Home Driverless CarsADAS Nexar believes real-time mapping will accelerate AV and other mobility development

Nexar believes real-time mapping will accelerate AV and other mobility development

by Kevin Jost
Nexar’s CityStream Live real-time mapping platform enables the mobility industry to access a continuous stream of fresh, crowdsourced road data.
Nexar’s CityStream Live real-time mapping platform enables the mobility industry to access a continuous stream of fresh, crowdsourced road data.

According to AI (artificial intelligence) computer vision company Nexar, today’s digital maps fall short of the freshness and precision that software-driven automotive OEMs, autonomous vehicles, and mobility players require. Standard mapping methods—such as SD, HD, and traffic maps—fail to provide accurate, up-to-date, and cost-effective solutions.

So, the company has released CityStream Live, the company’s RTM (real-time mapping) platform. The “first of its kind” solution enables the mobility industry—including connected vehicles, maps, mobility services, digital twins, and smart city applications—to access a continuous stream of fresh, crowdsourced road data.

According to the company, only with real-time data can vehicles really know what’s coming their way, react to varying speed limits, avoid work zones, find parking, and someday drive themselves. Thanks to its network of “eyes on the road,” edge AI, and change-detection capabilities, CityStream Live is already available to industry design partners. 

“Other companies in this space, such as Tesla and Mobileye, have been working on similar mapping capabilities,” said Eran Shir, Nexar’s CEO and Cofounder. “However, their solutions are dependent on closed platforms and specific car models, which makes them unsuitable for general use in a vast range of vehicles and mobility applications.”

CityStream Live uses the same principles as Google PageRank did back in the 1990s, harnessing crowd wisdom to index the web at 40x lower costs.

“This allows partners and customers the real-time mapping APIs and tools they need in a technology-agnostic way, independent of the camera or base map used,” Shir added. “Our real-time mapping is ready and available for you and your business needs, no matter what vehicle.”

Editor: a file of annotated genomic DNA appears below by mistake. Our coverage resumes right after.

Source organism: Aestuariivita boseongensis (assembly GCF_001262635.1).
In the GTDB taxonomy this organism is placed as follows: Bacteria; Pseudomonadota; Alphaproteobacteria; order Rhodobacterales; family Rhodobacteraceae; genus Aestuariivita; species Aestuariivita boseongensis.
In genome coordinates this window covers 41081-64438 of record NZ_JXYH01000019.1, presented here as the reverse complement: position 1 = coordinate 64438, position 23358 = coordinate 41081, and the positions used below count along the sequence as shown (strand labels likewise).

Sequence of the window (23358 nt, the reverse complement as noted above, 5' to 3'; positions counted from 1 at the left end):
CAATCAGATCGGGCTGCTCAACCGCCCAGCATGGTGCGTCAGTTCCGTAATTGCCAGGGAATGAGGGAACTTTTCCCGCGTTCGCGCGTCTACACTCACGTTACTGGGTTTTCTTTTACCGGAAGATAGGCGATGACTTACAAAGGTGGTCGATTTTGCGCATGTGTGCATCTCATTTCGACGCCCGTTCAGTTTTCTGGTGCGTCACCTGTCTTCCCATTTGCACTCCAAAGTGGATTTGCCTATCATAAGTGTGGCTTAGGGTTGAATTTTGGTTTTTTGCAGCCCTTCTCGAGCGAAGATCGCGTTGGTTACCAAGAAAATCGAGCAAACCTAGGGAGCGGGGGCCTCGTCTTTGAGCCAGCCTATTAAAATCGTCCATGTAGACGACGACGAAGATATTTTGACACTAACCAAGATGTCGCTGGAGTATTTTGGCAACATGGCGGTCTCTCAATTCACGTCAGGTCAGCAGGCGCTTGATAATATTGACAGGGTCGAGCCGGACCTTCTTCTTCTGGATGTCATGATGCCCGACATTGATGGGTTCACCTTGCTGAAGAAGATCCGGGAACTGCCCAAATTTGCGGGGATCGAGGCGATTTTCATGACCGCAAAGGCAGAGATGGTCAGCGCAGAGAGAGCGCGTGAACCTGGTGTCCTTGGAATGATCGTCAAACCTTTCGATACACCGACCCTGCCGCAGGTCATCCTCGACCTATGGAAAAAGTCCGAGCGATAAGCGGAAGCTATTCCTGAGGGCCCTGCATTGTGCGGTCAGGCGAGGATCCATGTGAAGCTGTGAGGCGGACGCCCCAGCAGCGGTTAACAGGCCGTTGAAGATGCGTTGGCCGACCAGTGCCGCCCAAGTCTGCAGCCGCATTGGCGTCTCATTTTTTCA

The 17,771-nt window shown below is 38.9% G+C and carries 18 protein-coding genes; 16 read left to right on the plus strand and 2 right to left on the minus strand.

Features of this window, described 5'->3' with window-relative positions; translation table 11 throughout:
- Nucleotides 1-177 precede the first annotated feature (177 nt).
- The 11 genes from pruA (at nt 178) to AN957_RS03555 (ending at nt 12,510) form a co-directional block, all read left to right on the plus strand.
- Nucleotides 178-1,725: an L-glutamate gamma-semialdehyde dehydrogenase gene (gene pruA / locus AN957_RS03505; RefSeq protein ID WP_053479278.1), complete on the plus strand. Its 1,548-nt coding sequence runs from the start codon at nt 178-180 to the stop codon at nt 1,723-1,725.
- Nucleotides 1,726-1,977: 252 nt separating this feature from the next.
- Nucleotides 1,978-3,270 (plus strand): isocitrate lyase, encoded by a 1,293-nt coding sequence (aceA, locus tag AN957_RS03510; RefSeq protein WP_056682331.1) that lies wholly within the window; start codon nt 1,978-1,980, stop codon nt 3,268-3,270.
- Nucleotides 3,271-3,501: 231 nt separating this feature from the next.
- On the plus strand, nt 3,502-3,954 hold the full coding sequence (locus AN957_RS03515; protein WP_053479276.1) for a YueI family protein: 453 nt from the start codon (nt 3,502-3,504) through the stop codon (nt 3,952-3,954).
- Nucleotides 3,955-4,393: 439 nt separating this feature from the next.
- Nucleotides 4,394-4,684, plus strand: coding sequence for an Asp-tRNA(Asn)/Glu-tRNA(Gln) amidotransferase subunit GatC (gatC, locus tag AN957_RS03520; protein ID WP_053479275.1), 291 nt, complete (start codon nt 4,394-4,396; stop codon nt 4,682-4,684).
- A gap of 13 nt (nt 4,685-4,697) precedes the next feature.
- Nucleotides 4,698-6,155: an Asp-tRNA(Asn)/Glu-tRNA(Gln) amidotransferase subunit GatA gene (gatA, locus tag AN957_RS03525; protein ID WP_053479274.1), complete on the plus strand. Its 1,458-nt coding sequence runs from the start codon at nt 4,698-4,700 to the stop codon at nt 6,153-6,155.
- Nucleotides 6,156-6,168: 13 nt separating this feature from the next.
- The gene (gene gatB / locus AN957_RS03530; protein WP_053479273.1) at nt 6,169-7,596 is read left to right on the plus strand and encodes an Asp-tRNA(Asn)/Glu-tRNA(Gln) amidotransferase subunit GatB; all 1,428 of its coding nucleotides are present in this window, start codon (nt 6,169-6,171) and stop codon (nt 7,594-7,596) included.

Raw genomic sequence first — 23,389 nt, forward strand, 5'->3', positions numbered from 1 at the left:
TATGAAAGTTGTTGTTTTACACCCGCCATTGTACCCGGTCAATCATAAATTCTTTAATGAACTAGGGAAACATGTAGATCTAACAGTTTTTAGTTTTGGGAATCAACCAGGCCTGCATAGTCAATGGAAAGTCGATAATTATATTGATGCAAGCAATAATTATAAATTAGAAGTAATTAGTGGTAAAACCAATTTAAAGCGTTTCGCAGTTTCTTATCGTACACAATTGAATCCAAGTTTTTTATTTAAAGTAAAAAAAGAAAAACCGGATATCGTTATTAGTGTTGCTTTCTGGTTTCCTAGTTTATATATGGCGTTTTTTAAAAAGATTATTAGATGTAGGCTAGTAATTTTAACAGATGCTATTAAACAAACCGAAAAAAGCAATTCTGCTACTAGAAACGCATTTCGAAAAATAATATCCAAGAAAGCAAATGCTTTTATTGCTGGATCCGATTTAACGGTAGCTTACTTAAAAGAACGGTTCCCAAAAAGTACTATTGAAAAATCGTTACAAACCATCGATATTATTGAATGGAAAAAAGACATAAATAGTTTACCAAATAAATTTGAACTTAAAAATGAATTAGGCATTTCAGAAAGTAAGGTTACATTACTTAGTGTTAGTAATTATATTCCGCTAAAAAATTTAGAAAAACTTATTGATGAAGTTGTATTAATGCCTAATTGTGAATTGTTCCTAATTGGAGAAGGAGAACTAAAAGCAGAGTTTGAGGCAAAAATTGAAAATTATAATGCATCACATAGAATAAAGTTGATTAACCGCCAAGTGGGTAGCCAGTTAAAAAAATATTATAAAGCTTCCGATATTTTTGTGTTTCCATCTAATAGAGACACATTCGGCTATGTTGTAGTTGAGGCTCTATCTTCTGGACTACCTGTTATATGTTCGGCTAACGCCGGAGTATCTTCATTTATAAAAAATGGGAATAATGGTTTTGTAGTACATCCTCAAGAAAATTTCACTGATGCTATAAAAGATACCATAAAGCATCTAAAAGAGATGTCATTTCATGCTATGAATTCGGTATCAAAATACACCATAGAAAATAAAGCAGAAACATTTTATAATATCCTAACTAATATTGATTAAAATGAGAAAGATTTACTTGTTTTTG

By introducing new and disruptive RTM technologies at the edge of the network, the new offering is said to be transforming how road information is captured and delivered to the mobility ecosystem. In addition to the company’s applications for detecting work zones, road sign changes, potholes, and free parking spaces, the new platform will provide “unprecedented” levels of freshness on nearly every road across the U.S. at a dramatically reduced cost.

Utilizing a crowdsourcing network and edge AI software, CityStream Live offers users and developers a live data feed to increase situational awareness, enhance driving capabilities, increase safety, add comfort, and help solve everyday mobility challenges.

As autonomous vehicles begin to proliferate, a paradigm shift in map-making is needed, according to Shir in a blog post earlier this year. The mapping paradigm must change, he believes.

“First, the old ways break when we start demanding a level of freshness measured in months, weeks, days, or minutes,” he said. “Second, the cost of creating and maintaining a complete map powered by crowdsourcing is orders of magnitude cheaper than using a dedicated fleet to roam the roads, allowing it to scale globally and to all levels of freshness required. The difference in costs is dramatic – dollars per mapped mile instead of hundreds of dollars per mapped mile.”

The autonomous mapping revolution is enabled by a convergence of trends. Connected cameras are embedded in every vehicle; edge AI is powerful enough and cheap enough to scale and automate data collection, localization, and synthesis; communication costs are plummeting; and bandwidth is expanding faster than ever.

Most interestingly, the typical mobility consumers of mapping services—OEMs, AV companies, fleets, and other players that depend on accurate maps to operate—are increasingly realizing that they need to take part in producing maps, not just consuming them, and that crowdsourcing is the only scalable path forward.

“We are moving from a slow, expensive operation, dependent on dedicated fleets of data collection vehicles, a la Google StreetView, into an era of crowdsourced vision, in which every vehicle is equipped with sensors and cameras and contributes to the creation and updating of the autonomous map,” he wrote.

With over 700,000 vehicles driving around the U.S. with AI dash cams in Nexar’s network of cameras capturing 94% of U.S. roads each month, the company collects 3 billion miles of road vision data per year. By combining massive data aggregation with on-the-fly data curation, CityStream Live is the first platform to deliver road data streams in real-time and at scale, supporting a number of urban and highway use cases.

To create a true real-time map, many more OEMs and fleets need to join the effort, according to Shir.

“The industry, which traditionally had a culture of non-cooperation, should come together to collaborate because there’s not a single OEM or fleet on the planet that can see every corner of the earth every minute,” he wrote. “As we all come to realize that accurate real-time mapping is not just a convenience but is a critical safety and operations issue, we will need to realize collaboration is a must. Just as the airlines realized that when it comes to safety data standards, they must collaborate and share information, so will the mobility industry.”

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